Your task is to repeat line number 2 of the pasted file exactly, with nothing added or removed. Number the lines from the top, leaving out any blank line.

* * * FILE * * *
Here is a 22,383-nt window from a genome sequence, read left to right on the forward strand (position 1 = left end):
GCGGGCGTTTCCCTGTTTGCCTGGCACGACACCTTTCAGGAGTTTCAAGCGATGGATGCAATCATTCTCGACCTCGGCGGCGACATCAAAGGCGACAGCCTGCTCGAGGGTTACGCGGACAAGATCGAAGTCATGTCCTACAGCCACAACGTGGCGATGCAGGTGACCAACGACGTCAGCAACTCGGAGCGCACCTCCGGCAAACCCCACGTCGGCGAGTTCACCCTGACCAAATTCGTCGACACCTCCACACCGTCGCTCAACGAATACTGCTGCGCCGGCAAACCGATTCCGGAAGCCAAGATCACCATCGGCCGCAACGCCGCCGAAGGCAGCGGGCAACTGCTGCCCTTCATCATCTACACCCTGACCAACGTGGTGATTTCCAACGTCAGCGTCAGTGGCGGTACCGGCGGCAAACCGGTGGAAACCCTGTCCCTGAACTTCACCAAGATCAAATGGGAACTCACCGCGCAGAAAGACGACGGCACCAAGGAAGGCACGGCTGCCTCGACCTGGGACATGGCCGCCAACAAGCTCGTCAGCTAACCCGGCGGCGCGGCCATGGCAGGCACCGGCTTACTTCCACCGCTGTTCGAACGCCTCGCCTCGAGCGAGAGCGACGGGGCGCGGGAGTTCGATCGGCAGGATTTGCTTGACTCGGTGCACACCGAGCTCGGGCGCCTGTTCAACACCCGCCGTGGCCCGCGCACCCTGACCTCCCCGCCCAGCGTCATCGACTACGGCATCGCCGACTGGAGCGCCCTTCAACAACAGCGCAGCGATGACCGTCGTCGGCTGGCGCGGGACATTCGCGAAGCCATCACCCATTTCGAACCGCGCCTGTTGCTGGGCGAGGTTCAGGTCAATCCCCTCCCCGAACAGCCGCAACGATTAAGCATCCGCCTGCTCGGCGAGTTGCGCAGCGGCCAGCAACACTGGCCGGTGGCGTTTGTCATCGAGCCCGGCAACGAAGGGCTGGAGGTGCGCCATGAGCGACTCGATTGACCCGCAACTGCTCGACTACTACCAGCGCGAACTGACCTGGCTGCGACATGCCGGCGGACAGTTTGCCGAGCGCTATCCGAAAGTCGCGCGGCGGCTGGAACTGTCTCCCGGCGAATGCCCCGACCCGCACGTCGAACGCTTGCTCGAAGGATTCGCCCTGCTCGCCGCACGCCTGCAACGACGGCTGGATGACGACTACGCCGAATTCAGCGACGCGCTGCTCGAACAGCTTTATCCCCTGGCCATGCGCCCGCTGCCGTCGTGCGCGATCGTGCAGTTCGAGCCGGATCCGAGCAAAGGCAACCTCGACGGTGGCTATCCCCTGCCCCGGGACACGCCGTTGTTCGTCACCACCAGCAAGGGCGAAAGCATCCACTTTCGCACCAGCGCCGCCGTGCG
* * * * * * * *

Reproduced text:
GCGGGCGTTTCCCTGTTTGCCTGGCACGACACCTTTCAGGAGTTTCAAGCGATGGATGCAATCATTCTCGACCTCGGCGGCGACATCAAAGGCGACAGCCTGCTCGAGGGTTACGCGGACAAGATCGAAGTCATGTCCTACAGCCACAACGTGGCGATGCAGGTGACCAACGACGTCAGCAACTCGGAGCGCACCTCCGGCAAACCCCACGTCGGCGAGTTCACCCTGACCAAATTCGTCGACACCTCCACACCGTCGCTCAACGAATACTGCTGCGCCGGCAAACCGATTCCGGAAGCCAAGATCACCATCGGCCGCAACGCCGCCGAAGGCAGCGGGCAACTGCTGCCCTTCATCATCTACACCCTGACCAACGTGGTGATTTCCAACGTCAGCGTCAGTGGCGGTACCGGCGGCAAACCGGTGGAAACCCTGTCCCTGAACTTCACCAAGATCAAATGGGAACTCACCGCGCAGAAAGACGACGGCACCAAGGAAGGCACGGCTGCCTCGACCTGGGACATGGCCGCCAACAAGCTCGTCAGCTAACCCGGCGGCGCGGCCATGGCAGGCACCGGCTTACTTCCACCGCTGTTCGAACGCCTCGCCTCGAGCGAGAGCGACGGGGCGCGGGAGTTCGATCGGCAGGATTTGCTTGACTCGGTGCACACCGAGCTCGGGCGCCTGTTCAACACCCGCCGTGGCCCGCGCACCCTGACCTCCCCGCCCAGCGTCATCGACTACGGCATCGCCGACTGGAGCGCCCTTCAACAACAGCGCAGCGATGACCGTCGTCGGCTGGCGCGGGACATTCGCGAAGCCATCACCCATTTCGAACCGCGCCTGTTGCTGGGCGAGGTTCAGGTCAATCCCCTCCCCGAACAGCCGCAACGATTAAGCATCCGCCTGCTCGGCGAGTTGCGCAGCGGCCAGCAACACTGGCCGGTGGCGTTTGTCATCGAGCCCGGCAACGAAGGGCTGGAGGTGCGCCATGAGCGACTCGATTGACCCGCAACTGCTCGACTACTACCAGCGCGAACTGACCTGGCTGCGACATGCCGGCGGACAGTTTGCCGAGCGCTATCCGAAAGTCGCGCGGCGGCTGGAACTGTCTCCCGGCGAATGCCCCGACCCGCACGTCGAACGCTTGCTCGAAGGATTCGCCCTGCTCGCCGCACGCCTGCAACGACGGCTGGATGACGACTACGCCGAATTCAGCGACGCGCTGCTCGAACAGCTTTATCCCCTGGCCATGCGCCCGCTGCCGTCGTGCGCGATCGTGCAGTTCGAGCCGGATCCGAGCAAAGGCAACCTCGACGGTGGCTATCCCCTGCCCCGGGACACGCCGTTGTTCGTCACCACCAGCAAGGGCGAAAGCATCCACTTTCGCACCAGCGCCGCCGTGCG